RJI tests research method with The Seattle Times

An interdepartmental team at The Seattle Times has been working with a research team at the Donald W. Reynolds Journalism Institute the last several months to develop a method for smart pricing and packaging decisions. The news organization recently announced it will be launching a new digital subscription plan in mid-March.

Among other tools, The Seattle Times is using pricing optimizer research conducted at RJI for their new digital subscription service.

The Seattle Times is using pricing optimizer research conducted at RJI for their new digital subscription service As the newspaper industry adopts pay models for print, online and mobile, the rush to implementation may have unintended consequences: leaving money on the table or driving away loyal, valuable customers.

Researchers at the Donald W. Reynolds Journalism Institute (RJI) at the Missouri School of Journalism have developed an experimental research method, known as the pricing optimizer. The research method surveys local markets to help publishers determine the most preferred bundle and most likely price point to generate the most revenue, while retaining loyal audiences.

Bundles can include various combinations of online, print and mobile products.

Murali Mantrala“The pricing optimizer is really a way of helping a company package all of these different options and price them in a way that is most appealing to the market,” said Murali Mantrala, marketing professor and Sam M. Walton distinguished professor at the Trulaske College of Business, University of Missouri. “Also, if you do this analysis, not only is this appealing to the market, it’s also more profitable to the company.”

Instead of asking people directly what they’re willing to pay for content, the pricing optimizer asks people to decide between bundles of attributes.

For example, readers may be given the option to purchase a print subscription with no access to digital products or a package that has both print and digital access.

Common mistakes

In the process of moving toward a pay model system, newspapers can often make mistakes.

One common mistake is guessing how much the readers will pay and not doing adequate research. This can result in overpricing or underpricing. This can mean losing out on possible revenue if readers are willing to pay more or losing valuable customers if prices are too high.

Esther Thorson“With the pricing optimizer, they know what the readers will pay,” said Esther Thorson, director of research at RJI. “It’s a way to let yourself predict, very accurately, which consumer is going to be attracted to which bundle of attributes and at what price.”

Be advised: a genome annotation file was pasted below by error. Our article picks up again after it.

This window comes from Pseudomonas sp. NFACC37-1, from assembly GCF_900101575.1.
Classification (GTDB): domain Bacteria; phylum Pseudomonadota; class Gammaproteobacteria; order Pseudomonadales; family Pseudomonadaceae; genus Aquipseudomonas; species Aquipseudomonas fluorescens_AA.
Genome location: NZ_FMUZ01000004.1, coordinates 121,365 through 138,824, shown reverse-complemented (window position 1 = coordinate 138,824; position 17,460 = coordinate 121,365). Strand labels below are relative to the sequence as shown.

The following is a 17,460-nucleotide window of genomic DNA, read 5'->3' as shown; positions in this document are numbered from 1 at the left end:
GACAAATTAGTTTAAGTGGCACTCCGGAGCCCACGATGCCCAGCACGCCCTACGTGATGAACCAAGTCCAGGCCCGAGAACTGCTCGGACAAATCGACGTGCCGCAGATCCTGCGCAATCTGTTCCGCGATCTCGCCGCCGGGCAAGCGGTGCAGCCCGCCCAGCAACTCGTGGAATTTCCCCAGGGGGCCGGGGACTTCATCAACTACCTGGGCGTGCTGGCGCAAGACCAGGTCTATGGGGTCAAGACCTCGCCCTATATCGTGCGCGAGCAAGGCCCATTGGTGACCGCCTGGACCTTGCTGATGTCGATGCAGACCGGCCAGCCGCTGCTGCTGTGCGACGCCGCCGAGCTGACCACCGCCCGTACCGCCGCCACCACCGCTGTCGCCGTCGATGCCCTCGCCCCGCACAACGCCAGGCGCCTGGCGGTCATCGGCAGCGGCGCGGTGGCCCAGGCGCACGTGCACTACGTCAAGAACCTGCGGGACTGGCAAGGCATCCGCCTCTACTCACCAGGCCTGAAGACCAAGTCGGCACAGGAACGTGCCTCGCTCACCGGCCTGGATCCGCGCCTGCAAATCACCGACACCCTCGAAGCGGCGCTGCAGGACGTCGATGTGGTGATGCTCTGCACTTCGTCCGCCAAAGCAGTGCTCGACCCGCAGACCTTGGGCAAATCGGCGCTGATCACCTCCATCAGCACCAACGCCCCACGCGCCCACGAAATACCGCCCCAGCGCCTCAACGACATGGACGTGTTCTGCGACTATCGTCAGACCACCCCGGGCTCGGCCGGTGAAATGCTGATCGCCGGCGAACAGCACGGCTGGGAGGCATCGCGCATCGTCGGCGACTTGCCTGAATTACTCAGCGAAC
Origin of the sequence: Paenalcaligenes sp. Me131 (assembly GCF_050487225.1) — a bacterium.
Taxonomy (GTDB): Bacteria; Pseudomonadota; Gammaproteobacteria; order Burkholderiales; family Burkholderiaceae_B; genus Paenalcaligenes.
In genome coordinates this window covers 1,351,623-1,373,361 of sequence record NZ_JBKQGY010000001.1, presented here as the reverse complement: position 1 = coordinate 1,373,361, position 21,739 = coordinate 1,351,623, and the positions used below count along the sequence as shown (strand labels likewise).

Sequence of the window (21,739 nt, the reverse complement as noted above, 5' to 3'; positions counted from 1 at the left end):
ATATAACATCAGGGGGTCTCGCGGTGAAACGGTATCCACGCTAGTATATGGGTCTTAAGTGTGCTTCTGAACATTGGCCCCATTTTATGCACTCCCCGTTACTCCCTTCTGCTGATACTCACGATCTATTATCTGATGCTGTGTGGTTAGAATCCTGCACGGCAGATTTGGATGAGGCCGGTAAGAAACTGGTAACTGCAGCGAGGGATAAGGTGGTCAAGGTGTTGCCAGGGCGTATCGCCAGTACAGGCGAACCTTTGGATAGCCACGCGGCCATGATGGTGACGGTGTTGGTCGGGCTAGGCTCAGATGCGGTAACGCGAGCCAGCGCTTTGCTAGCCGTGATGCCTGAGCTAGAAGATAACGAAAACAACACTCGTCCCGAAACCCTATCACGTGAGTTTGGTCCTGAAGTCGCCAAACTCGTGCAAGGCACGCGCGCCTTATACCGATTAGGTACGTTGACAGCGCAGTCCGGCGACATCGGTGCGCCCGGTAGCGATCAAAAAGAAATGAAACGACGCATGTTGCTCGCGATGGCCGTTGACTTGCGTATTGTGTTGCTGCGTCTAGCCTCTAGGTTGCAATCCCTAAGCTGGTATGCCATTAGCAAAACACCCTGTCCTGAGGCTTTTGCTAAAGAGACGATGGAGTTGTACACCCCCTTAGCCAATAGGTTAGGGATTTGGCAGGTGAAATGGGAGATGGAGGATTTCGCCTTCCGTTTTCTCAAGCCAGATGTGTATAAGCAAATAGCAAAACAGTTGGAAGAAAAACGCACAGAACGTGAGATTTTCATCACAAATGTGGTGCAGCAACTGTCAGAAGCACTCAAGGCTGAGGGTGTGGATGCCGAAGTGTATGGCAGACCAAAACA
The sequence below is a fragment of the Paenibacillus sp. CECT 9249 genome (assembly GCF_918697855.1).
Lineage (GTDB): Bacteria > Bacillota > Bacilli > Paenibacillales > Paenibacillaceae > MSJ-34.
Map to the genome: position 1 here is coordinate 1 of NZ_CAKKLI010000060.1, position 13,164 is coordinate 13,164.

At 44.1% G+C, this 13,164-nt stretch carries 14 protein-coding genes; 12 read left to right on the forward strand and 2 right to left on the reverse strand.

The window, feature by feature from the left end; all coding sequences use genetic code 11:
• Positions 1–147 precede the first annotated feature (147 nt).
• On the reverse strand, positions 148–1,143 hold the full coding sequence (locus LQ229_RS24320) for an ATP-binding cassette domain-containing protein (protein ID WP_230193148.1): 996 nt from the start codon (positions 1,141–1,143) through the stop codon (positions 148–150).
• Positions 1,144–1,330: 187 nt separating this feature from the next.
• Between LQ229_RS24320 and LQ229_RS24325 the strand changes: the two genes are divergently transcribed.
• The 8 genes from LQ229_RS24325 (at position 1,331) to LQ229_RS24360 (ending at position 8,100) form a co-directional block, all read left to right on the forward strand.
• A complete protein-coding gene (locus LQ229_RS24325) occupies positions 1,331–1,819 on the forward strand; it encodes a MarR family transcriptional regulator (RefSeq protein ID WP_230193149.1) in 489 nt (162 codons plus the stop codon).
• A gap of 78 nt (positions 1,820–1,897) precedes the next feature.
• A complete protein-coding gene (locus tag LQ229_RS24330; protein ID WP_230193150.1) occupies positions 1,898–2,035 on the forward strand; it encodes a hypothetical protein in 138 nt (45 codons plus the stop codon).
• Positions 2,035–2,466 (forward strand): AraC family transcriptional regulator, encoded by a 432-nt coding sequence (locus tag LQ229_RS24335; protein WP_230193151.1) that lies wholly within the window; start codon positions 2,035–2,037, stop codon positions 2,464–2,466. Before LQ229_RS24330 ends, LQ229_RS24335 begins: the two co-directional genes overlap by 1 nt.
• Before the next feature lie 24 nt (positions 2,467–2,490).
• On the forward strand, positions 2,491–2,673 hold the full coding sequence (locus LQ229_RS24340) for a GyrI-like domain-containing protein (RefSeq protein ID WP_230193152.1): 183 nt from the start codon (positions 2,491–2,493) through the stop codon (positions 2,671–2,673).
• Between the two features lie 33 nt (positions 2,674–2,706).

Another mistake newspapers can make is not creating a pay model appropriate for the particular market.

“You can’t just use another city’s results (for pay models) because your consumers are very specific to geographic regions,” said Thorson.

Another mistake is assuming that readers won’t pay for content at all, said Mantrala.

The Seattle Times

Vamsi KanuriMantrala and Thorson, assisted by Marketing PhD student Vamsi Kanuri, have taken their research into the newspaper industry to test the pricing optimizer tool in a partnership with The Seattle Times.

It’s been a learning process for both parties involved.

The initial survey of Seattle subscribers showed that people value content on seattletimes.com and are willing to pay for it. Initially, the company’s focus had been on print and other digital platform products, including mobile apps, to drive user and subscriber value.

Sarah O’Brien“What we realized was that we had skipped the more basic (website) to do something with more bells and whistles (apps) and the apps had less value to users,” said Sarah O’Brien, online research manager at The Seattle Times.

The Seattle Times’ interdepartmental team also discovered their audience valued the online “replica” or complete daily newspaper online as it appears in print.

The experiment in Seattle had two phases. During one of the phases, The Seattle Times wanted to determine if they should separately price different “vertical” sections of the newspaper including sports, news and entertainment into separate pricing bundles.

However, the Seattle team discovered this isn’t what the readers wanted — at least not at this point.

Janet Farness“It didn’t take the opportunity off the table for niche add-on products in the future but this vertical approach wasn’t going to be our starting ground strategy out of the gate,” said Janet Farness, strategic research director for The Seattle Times.

The company is moving forward with a pay model to package and price various news channels, including print, online and mobile products. Once they implement a pay model, The Seattle Times anticipates seeing changes in subscriber behavior, retention and revenues.

“Working with the University of Missouri to accomplish this pricing research has guided our move to push forward with digital subscriptions and the second round helped us to fine tune our approach to bundling and messaging,” said Farness. “Those are huge strategic drivers for the organization.”

The research team at MU has also been supportive, they note.

“The team has been incredibly responsive, accommodating and engaged,” said Farness. “We appreciate their passion for creating sustainable business models for journalism.”


For more information about the Pricing Optimizer, contact Brian Steffens, RJI communications director, at steffensb@rjionline.org or at 573-882-8251.


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